The opening statement for a divorce trial is basically the introduction to your case. It gives the judge context that they can use to understand the story behind your divorce. Petitioning parties in New York courts provide their opening statement to begin with, before the responding party has their opportunity. The important thing to remember about opening statements is that they’re generally not argumentative. Divorce lawyers like myself are not permitted to comment on the credibility of the other side during these statements, nor can we craft a story in an attempt to appeal to prejudice or passion. Continue reading

There are various elements involved in ensuring the best results fromJudgesbooks-300x200 a child custody case. Closing statements are one of the unique and valuable opportunities that child custody lawyers use when attempting to present their side of the story to the judge. Because managing a case with children involved can be particularly tricky, a summation or closing statement can provide a memorable way to draw all the facts of the case together into something that the judge can use to make their decision. Otherwise known as a “summation”, a closing statement, when performed by an effective child custody lawyer or divorce attorney, can sweep away any pre-existing feelings that the judge had, and replace their thoughts with a new insight into a custody case and why their clients desires are in the best interests of the child or children.  After all, that is what a child custody and parenting trial is all about.   

To some degree, a closing statement is similar to an opening statement. For instance, in both the opening and closing statements, the attorneys for both parties will have the opportunity to directly address the judge, and “discuss” the case, giving them a framework for understanding the role of each party in the case, and how the evidence should be considered. However, a closing statement can involve arguments that allow the child custody attorney to make their point more effectively, whereas an opening statement requires the lawyers for both sides to stick to the facts. Though arguments can be made about the evidence and how it was presented to help sway the judge or undermine the other party’s case, it’s worth noting that there are rules to follow. Continue reading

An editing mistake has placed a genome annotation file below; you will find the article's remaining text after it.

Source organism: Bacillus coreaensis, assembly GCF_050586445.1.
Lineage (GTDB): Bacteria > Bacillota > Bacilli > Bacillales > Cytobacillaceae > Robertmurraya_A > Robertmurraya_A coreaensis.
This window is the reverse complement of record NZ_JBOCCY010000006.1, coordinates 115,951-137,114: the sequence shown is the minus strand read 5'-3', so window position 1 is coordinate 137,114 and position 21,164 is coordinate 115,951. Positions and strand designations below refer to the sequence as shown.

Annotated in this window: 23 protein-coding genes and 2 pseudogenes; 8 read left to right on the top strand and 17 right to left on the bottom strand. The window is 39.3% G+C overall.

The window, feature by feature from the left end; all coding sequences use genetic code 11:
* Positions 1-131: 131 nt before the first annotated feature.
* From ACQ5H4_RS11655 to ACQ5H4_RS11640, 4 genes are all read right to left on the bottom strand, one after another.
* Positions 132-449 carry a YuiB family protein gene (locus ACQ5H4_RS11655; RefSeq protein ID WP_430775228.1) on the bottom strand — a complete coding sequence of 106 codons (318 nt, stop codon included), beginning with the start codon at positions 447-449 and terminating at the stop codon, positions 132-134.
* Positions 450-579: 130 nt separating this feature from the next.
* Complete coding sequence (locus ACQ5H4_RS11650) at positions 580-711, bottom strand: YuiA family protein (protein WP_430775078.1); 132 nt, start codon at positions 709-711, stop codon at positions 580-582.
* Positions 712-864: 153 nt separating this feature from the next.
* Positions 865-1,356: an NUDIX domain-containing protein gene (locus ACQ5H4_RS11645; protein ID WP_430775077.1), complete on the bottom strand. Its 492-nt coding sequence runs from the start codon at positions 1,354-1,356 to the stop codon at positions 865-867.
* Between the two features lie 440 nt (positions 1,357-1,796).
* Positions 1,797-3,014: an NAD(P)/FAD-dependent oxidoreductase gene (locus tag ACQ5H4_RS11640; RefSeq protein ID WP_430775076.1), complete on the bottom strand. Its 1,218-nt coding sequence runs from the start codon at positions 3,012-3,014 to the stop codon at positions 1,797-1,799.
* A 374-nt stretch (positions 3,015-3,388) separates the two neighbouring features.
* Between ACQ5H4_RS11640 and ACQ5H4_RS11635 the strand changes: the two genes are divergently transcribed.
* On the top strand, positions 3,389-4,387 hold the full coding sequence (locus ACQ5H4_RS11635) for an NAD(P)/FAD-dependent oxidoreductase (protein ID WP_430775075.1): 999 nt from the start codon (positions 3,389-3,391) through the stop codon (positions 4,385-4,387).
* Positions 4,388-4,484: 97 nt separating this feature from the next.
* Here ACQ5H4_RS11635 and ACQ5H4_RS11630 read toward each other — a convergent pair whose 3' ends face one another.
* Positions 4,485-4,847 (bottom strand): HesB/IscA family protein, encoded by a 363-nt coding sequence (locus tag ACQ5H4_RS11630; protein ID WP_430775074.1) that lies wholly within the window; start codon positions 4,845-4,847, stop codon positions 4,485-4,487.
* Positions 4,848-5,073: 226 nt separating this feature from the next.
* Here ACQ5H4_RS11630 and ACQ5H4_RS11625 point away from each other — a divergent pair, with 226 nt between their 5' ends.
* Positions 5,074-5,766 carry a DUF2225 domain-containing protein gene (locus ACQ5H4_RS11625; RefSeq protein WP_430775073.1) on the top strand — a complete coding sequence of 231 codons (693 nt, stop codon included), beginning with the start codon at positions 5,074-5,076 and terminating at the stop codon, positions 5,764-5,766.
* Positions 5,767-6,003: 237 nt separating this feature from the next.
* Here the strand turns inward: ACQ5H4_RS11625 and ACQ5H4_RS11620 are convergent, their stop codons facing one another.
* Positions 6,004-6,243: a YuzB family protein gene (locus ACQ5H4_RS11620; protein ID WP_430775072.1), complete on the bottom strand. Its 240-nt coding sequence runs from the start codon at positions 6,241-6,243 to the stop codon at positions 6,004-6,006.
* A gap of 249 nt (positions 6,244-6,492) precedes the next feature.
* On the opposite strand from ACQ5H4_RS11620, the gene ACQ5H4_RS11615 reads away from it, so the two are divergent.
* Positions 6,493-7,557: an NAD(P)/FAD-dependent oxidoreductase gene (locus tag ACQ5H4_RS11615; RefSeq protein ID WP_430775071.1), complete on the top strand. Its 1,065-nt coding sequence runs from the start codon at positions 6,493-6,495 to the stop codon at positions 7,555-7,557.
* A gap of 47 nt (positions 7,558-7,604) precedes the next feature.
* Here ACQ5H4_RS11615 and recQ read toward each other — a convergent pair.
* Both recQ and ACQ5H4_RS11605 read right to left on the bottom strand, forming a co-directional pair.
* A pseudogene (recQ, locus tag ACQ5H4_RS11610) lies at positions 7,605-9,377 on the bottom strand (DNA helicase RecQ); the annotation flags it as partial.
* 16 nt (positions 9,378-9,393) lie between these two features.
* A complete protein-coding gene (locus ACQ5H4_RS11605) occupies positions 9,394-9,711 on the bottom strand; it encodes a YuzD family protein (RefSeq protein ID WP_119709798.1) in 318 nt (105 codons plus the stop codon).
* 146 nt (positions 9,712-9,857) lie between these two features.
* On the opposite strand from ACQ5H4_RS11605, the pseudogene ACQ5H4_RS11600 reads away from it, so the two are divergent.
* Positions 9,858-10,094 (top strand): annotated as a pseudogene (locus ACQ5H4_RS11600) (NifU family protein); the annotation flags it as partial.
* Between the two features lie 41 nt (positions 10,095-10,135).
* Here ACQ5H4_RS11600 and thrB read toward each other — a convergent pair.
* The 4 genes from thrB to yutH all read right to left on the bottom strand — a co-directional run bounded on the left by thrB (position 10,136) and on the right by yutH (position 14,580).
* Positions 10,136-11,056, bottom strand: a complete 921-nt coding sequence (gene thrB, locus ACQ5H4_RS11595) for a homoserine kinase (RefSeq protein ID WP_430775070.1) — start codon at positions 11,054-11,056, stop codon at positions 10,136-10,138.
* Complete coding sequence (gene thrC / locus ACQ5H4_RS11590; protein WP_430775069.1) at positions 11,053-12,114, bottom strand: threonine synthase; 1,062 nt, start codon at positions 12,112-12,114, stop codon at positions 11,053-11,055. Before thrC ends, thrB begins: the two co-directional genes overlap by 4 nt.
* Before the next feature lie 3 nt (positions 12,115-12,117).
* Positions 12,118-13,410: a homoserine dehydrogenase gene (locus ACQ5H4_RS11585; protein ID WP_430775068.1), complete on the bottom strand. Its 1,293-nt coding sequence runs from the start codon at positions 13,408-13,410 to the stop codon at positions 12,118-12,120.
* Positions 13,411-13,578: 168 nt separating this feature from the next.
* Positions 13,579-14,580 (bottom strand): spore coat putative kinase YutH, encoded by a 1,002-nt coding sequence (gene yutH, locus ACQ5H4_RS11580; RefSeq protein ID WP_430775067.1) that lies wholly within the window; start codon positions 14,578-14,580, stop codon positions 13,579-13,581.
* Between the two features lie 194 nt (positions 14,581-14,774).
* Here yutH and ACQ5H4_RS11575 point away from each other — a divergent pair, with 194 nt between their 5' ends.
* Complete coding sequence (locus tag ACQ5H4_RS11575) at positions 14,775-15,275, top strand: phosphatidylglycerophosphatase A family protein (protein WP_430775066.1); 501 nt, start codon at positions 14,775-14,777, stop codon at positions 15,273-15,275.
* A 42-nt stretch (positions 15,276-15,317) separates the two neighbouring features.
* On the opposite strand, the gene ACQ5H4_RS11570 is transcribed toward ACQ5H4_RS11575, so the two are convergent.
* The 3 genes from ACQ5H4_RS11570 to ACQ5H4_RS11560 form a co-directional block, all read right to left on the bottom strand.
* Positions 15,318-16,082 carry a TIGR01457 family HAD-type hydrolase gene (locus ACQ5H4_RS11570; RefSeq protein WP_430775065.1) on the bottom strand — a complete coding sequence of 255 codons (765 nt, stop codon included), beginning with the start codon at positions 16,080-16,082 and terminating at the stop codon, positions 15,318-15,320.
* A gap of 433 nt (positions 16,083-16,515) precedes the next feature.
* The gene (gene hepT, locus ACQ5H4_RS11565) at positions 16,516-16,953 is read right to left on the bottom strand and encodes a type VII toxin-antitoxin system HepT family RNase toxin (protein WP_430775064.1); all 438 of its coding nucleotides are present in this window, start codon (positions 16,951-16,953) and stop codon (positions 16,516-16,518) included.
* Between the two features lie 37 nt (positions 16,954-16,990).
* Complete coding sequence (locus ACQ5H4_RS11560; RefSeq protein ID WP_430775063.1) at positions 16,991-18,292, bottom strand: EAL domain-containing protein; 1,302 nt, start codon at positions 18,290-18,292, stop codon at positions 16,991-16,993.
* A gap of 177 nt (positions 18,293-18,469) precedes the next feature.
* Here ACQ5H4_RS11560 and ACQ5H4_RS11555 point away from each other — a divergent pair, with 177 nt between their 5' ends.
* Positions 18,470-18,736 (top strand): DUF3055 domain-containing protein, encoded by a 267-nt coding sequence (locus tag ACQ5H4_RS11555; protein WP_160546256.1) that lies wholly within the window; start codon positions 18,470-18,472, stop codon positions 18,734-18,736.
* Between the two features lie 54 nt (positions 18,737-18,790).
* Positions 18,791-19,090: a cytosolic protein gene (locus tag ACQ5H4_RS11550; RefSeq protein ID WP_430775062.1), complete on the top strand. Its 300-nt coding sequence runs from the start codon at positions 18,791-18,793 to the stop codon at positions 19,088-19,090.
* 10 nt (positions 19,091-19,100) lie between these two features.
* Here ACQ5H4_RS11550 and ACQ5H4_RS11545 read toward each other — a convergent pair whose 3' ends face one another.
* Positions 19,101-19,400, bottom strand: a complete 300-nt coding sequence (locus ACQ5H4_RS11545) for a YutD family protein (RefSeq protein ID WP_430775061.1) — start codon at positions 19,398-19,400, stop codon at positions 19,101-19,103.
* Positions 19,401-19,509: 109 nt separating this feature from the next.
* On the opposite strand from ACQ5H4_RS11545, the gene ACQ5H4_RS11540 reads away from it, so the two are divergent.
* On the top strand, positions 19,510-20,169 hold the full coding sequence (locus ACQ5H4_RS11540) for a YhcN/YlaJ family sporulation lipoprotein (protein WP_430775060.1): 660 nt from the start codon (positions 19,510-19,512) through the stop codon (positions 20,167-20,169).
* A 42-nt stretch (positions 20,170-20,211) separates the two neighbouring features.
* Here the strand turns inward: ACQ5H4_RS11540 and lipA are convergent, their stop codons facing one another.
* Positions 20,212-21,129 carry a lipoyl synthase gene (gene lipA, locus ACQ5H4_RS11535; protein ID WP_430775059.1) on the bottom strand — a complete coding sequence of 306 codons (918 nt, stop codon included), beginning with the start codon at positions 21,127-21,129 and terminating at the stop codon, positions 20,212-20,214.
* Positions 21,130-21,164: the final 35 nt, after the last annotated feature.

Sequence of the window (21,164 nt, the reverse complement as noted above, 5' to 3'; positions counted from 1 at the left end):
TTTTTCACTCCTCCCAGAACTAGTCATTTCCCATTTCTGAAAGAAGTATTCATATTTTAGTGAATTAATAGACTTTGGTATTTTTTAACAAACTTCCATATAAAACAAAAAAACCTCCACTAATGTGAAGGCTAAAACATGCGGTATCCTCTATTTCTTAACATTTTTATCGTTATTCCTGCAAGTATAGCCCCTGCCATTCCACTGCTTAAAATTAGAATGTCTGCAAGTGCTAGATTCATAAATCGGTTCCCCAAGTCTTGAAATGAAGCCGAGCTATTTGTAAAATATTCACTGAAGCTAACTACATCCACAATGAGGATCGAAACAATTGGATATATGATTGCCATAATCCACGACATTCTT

After a divorce is finalized, the former husband and wife will go their separate ways. When the former couple has children together, this may result in one of the parents leaving the state with the children. While the state overseeing the initial divorce proceeding generally issues an initial custody order, that order is subject to revision.

U.S. MapCustody orders can be revised by either the state where the original proceeding occurred or, under some circumstances, by the state where the child resides. A common issue in New York family law cases is the state’s ability to enforce custody orders that were made by another state.

The Uniform Child Custody Jurisdiction and Enforcement Act

Lawmakers understand that situations like the ones discussed above are likely to arise, and as a result, they have developed a uniform act to streamline custody proceedings across state lines. The Uniform Child Custody Jurisdiction and Enforcement Act (UCCJEA) has been adopted by 49 states, including New York, and provides guidelines as to which court has the power to issue binding custody determinations and modifications. It also allows for consistent enforcement of out-of-state custody determinations.

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Child custody trials can be very challenging experiences for every individual Lawyer-Justice-Scales-226x300involved. After all, they require the court to consider the best interests of a child when moving forward after a divorce case. An important element to remember is that while many professional techniques are used during a child custody battle, no-one really “wins”. Instead, the best arrangement will be suggested based on the unique needs of the child, and the ability of a parent to provide the healthiest upbringing for that child.  It is very much preferred for parents to be able to make agreements as to what the custody and parenting time arrangements for their children will be.  Trials build the animosity between the parties and thereby are harmful to the children.  That being said, custody hearings and trials happen as people involved in a custody battle sometimes cannot or will not settle.

Opening statements represent the start of a custody trial.  Often times custody lawyers choose to waive opening statements as the trier of fact in the case is a judge (there are no jury custody trials in New York), not a jury, and the judge most likely would rather proceed to the testimony rather than hearing opening statements.  Opening statements are not evidence so a judge might actually appreciate the first witness being called who can provide evidence by their testimony, rather than hearing the musings of the child custody attorneys.  Continue reading